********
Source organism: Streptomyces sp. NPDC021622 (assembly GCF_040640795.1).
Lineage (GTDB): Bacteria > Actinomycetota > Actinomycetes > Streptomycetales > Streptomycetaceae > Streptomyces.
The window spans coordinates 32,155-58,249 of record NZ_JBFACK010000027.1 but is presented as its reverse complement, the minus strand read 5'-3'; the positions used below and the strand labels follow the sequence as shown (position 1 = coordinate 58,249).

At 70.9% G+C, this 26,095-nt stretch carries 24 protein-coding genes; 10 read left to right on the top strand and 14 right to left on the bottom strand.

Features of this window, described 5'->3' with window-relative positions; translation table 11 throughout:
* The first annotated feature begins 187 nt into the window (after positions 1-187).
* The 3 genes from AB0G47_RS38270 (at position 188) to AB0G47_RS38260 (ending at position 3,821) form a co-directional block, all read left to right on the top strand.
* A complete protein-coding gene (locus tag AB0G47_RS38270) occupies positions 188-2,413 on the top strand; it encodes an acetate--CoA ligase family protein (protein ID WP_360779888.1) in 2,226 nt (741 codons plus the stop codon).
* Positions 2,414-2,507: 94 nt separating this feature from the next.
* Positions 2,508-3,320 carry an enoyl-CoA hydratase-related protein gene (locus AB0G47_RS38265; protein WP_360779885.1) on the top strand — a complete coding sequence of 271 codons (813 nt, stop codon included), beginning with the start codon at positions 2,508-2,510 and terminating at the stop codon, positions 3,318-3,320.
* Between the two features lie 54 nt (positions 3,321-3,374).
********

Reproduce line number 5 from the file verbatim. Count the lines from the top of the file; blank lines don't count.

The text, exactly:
Features of this window, described 5'->3' with window-relative positions; translation table 11 throughout: